Neither writer nor editor saw this

Did anyone over at notice that there’s a messed-up correlative conjunction:

fp neither or

Dumbest Statement of the Day

I’m not going to mince my words: This little sentence on Yahoo! Style is the dumbest thing I’ve read today:

minced sty

The writer (and her editor, if she has one) must be complete morons. This is from an article about Mr. Bublé “fat shaming” (yes, that is apparently a real thing) a stranger. The writer thinks “mincing words” means that he was somehow insulting or chewing out the stranger. It is the exact opposite. The American Heritage Dictionary says that “to mince” means “to moderate, restrain, or euphemize (words) for the sake of politeness and decorum: Don’t mince words: say what you mean.

That’s not where it goes

Where did she get that idea? Where did the writer for Yahoo! Style get the idea that dust (from hanging out in a desert) would be caked between cracks in one’s skin?

dust sty

It would be caked in cracks. It’s just one more example of throwing out words without regard to their appropriateness. But this is Yahoo!. What should we expect?

A new Words with Friends?

Has Yahoo! News announced a new game: Word War Two?

word war news

It sounds like a variation of Words with Friends, except with enemies.

Are you bored?

Are you bored by the daily misuse of words by the writers at Yahoo!? Me, too! Here’s just the latest from Yahoo! Makers:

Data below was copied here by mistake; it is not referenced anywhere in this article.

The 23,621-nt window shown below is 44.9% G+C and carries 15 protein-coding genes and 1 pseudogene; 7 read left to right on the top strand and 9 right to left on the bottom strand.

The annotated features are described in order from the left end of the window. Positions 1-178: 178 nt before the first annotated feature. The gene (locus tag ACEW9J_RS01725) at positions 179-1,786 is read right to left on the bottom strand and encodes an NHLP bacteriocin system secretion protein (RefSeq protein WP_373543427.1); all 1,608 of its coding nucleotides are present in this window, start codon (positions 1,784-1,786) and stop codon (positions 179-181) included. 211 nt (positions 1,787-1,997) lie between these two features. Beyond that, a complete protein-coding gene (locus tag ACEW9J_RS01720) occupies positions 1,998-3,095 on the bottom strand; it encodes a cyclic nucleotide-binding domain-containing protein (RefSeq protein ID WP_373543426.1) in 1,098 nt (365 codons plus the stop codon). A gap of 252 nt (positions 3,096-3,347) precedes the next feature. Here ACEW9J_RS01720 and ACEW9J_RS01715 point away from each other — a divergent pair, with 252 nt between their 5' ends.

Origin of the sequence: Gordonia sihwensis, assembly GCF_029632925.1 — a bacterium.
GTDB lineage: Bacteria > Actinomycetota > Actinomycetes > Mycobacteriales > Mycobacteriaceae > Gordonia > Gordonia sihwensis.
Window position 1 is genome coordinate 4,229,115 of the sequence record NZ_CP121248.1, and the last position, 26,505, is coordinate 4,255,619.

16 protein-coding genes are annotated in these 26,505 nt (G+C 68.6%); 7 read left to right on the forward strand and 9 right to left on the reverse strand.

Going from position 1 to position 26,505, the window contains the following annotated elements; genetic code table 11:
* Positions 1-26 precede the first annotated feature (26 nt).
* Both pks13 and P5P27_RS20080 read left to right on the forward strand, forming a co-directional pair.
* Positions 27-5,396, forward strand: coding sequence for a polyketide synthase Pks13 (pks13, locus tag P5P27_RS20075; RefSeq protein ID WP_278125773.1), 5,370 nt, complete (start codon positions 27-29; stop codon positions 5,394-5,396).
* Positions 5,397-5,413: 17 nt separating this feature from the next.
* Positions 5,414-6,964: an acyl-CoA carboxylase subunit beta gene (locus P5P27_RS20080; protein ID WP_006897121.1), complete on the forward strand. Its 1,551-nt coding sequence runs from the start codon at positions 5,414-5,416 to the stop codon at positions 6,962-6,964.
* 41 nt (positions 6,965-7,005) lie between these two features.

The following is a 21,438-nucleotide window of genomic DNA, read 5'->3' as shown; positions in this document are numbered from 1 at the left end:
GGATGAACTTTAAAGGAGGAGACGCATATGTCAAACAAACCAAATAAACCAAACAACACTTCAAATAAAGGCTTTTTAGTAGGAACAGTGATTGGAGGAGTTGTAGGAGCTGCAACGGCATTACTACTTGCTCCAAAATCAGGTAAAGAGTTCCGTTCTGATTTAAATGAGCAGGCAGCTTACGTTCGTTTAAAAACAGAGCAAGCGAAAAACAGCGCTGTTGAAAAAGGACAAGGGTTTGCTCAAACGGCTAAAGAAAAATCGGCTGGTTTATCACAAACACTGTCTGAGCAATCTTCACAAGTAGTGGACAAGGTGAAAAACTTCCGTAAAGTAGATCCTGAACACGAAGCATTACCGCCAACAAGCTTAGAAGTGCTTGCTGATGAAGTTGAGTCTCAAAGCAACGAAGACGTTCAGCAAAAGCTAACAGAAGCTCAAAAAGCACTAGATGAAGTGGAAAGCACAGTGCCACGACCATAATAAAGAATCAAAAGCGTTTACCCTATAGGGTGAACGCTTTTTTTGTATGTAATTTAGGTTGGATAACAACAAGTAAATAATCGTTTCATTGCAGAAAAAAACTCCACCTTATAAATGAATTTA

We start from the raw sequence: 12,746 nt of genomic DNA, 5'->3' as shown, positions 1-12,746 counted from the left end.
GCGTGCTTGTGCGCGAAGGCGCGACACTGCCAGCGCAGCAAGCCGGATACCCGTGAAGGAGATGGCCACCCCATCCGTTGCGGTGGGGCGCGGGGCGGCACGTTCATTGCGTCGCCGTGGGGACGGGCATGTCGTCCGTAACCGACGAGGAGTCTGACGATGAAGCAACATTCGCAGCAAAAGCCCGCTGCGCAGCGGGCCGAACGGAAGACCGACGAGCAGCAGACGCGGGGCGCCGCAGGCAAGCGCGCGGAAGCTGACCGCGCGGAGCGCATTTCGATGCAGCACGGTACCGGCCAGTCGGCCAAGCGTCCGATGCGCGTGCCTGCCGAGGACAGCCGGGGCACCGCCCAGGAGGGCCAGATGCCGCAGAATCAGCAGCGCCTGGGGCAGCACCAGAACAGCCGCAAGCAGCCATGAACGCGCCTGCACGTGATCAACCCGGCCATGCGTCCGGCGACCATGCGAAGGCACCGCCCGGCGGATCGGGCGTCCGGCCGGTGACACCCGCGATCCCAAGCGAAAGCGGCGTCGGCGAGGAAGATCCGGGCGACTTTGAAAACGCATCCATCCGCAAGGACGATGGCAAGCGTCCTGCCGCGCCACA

bored of diy

The American Heritage Dictionary says that bored with and bored by are preferred expressions when you’re bored:

If an activity or experience starts to bore you, are you bored by it, bored of it, or bored with it? All three constructions are common in informal writing and speech, but they enjoy different degrees of acceptance. The most widely approved wordings are bored with and bored by. In our 2012 survey, the sentences I’m getting bored with this lecture series and I’m getting bored by this lecture series were accepted by 93 percent and 88 percent of our Usage Panel, respectively. By contrast, only 24 percent of the Panelists found I’m getting bored of this lecture series at least somewhat acceptable.

Is that correct? Not by a long shot

Is this idiom used correctly on Yahoo! Style? Not by a long shot. And by that I mean, “NO!” Jeez, doesn’t the writer know that a long shot is a horse, person, or occurrence that has little or no chance of succeeding?

long shot

This writer also is a long shot for succeeding at writing. If she’s not the worst writer at Yahoo!, she’s at least a runner-up.

Cutting a wide swath in English

The writers for Yahoo! Style don’t exactly cut a wide swath through the English language. They’ve barely mastered a basic vocabulary:

swath sty

They might swathe themselves in the pages of a good dictionary. Perhaps they’d learn the difference between swath (which is a noun meaning “a wide path” or “a great impression or display”) and swathe (a verb meaning “to wrap or bind.”)

Reader’s no-holds-barred reaction

Here’s my no-holds-barred reaction to this teaser on Yahoo! Celebrity: It sucks.

no-holds cel

It sucks, but it doesn’t suck as hard as this writer’s attempt at the common expression.

You should have kept it under wraps

The writer for Yahoo! Style should have kept this sad attempt at a common idiom under wraps:

on the under wraps sty

Neither confirming nor denying that she’s responsible for the incorrect correlative conjunction won’t absolve her of responsibility for the mistakes she makes.

Is that a step stool for a hair dresser?

What the heck is a “stylist step up”? A stool for a hair dresser? Or just a stylish typo on Yahoo! Makers?

stylist diy


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